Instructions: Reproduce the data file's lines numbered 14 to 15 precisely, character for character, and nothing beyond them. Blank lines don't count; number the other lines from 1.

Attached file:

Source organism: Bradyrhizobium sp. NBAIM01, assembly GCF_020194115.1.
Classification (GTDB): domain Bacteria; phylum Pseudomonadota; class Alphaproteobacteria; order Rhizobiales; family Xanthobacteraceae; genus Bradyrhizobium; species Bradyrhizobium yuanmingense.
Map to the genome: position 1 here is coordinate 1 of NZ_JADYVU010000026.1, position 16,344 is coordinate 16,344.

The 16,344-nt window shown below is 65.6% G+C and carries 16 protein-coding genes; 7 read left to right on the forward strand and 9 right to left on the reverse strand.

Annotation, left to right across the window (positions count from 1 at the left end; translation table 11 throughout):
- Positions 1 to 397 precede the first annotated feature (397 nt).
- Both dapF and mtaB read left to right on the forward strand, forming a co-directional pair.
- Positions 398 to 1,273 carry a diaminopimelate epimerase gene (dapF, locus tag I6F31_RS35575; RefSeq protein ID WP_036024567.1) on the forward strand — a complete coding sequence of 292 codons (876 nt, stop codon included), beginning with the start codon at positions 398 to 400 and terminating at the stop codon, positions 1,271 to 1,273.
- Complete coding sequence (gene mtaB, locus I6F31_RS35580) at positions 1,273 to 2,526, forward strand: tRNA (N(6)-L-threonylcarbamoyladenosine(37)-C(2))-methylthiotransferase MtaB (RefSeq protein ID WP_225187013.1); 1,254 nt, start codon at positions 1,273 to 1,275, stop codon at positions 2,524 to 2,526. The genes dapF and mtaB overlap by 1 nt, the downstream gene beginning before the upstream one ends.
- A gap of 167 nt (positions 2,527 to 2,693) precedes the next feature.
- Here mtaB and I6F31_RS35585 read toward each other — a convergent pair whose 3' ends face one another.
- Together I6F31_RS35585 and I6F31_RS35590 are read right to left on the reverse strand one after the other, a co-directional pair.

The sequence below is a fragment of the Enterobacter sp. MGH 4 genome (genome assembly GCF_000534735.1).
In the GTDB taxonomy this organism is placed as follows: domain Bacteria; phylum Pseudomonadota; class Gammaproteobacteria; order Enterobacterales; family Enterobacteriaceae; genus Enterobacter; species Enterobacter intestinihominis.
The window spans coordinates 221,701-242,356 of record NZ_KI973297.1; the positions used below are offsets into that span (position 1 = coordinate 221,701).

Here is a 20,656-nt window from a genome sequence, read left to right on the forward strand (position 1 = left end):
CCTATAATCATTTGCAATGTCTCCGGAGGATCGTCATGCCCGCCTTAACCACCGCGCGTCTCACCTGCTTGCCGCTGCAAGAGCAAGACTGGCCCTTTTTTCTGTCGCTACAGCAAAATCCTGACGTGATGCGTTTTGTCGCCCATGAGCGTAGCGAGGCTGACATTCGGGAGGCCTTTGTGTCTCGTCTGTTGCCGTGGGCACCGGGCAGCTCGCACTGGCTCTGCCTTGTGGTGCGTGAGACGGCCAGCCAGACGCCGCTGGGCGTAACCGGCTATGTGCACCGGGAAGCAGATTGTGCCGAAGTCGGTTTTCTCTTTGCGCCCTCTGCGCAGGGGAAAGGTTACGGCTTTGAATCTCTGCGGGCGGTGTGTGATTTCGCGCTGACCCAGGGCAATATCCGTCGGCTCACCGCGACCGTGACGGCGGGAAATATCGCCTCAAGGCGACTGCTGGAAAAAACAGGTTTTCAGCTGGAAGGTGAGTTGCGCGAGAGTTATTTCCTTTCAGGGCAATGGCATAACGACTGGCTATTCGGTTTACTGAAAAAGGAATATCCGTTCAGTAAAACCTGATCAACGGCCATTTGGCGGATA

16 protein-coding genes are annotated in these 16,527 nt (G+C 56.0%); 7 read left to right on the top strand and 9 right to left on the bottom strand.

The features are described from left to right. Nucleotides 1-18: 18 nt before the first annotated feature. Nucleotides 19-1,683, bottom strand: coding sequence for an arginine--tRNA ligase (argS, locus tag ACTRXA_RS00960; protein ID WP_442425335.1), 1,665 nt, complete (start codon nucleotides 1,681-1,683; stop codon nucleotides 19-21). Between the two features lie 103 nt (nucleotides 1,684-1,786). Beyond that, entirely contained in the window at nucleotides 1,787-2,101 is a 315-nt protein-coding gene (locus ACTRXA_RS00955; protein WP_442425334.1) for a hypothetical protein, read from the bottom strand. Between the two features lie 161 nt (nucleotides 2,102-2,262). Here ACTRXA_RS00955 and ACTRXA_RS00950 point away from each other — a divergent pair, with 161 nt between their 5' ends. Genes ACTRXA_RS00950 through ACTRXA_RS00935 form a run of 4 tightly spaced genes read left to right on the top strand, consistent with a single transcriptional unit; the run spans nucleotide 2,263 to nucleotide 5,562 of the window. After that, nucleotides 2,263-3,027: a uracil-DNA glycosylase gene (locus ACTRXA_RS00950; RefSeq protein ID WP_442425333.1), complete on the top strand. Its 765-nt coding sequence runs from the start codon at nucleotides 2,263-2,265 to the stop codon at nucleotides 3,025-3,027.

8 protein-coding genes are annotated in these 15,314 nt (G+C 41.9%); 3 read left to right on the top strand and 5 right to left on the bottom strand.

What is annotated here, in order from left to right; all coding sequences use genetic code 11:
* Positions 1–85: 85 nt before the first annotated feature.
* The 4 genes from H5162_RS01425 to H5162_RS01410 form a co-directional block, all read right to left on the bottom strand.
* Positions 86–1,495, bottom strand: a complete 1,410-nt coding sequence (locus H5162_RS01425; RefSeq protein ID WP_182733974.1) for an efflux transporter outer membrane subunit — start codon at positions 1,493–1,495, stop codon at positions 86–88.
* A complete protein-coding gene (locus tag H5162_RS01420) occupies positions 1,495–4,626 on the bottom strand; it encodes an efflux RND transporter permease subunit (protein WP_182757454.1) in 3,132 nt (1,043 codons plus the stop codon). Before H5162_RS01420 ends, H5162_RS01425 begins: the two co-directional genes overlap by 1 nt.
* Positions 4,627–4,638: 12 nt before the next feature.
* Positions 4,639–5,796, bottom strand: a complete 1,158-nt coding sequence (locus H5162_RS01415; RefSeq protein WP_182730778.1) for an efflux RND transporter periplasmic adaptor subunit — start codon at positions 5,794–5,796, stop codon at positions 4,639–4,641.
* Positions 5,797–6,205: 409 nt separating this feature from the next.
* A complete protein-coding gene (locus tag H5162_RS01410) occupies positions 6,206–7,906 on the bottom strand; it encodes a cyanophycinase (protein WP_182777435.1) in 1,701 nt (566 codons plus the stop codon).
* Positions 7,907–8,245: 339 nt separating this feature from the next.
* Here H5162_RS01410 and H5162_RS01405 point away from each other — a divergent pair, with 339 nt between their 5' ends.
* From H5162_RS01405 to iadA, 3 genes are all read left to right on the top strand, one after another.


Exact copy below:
In the GTDB taxonomy this organism is placed as follows: domain Bacteria; phylum Pseudomonadota; class Gammaproteobacteria; order Enterobacterales; family Enterobacteriaceae; genus Enterobacter; species Enterobacter intestinihominis.
The window spans coordinates 221,701-242,356 of record NZ_KI973297.1; the positions used below are offsets into that span (position 1 = coordinate 221,701).